Did living in Louisiana have an influence on your designs? Is there anything you miss about it?
ROGERS: For sure! A sense of needing comfort in clothing (depending on the garment), and understanding that things have to function. I absolutely miss my family, 100%.
Brown-Bernard: Living in Louisiana did not have an influence on my designs; however, it influenced me to be a great designer because of where I come from and always pushing to be better. I definitely miss my family and the good food.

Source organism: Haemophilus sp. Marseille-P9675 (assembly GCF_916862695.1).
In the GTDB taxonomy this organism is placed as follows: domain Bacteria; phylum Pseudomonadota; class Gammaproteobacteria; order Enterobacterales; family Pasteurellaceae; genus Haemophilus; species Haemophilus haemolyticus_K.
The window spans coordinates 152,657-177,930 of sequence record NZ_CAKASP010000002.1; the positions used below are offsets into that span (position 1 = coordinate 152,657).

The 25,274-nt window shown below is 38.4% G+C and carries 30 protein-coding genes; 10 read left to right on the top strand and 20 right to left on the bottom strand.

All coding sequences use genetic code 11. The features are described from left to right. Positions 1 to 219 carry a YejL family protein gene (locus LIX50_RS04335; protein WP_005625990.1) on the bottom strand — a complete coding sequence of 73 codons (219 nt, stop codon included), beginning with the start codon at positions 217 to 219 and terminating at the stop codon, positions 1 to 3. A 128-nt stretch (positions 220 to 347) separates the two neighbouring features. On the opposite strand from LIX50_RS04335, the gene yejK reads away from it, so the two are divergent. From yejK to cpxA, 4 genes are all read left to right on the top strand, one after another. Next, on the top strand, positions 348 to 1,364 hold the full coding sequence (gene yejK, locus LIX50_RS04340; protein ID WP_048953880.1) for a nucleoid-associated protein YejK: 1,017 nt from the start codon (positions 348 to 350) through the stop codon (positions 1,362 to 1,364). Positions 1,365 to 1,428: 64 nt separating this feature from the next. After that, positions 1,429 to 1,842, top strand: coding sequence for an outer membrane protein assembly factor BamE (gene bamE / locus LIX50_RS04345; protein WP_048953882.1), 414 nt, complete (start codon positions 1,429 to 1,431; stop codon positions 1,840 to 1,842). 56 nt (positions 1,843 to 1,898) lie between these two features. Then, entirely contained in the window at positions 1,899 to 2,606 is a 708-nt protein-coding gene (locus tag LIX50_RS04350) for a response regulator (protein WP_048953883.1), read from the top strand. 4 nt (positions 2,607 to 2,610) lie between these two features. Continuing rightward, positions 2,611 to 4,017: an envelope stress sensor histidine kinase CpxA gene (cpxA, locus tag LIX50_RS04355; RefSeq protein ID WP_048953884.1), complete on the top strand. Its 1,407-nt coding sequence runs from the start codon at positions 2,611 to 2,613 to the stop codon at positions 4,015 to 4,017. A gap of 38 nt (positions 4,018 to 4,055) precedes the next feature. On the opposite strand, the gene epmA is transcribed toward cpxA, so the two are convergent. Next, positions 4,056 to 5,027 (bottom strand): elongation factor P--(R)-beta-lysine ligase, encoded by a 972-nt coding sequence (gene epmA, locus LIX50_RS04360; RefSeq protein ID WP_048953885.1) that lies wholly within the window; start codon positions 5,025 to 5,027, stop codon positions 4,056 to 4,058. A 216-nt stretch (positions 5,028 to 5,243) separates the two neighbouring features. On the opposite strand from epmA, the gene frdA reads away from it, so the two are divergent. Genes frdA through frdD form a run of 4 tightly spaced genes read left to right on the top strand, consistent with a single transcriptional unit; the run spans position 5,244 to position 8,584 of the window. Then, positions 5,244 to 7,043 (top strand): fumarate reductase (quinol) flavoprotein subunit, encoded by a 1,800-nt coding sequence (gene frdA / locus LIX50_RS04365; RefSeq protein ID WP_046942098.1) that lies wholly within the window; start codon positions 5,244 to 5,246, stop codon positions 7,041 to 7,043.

If an aspiring designer came to you from Baton Rouge and said they wanted to follow in your footsteps, what would be your advice?
ROGERS: Work as hard as you possibly can, and then work harder than that. It’s all about the end game, so learn as much as you can and always say “yes”.
Brown-Bernard: My advice would be intern or work under a reputable designer and learn as much as you can. This would be very difficult to accomplish in Louisiana, so my next bit of advice would be to travel and attend networking events so you can see what fashion looks like outside of Louisiana. Work on your craft and build your resume, and most importantly don’t give up. It’s a long and rough journey, but if you’re serious about fashion it’s worth it to see it through.ℜ
By Cameron James
Special to The Drum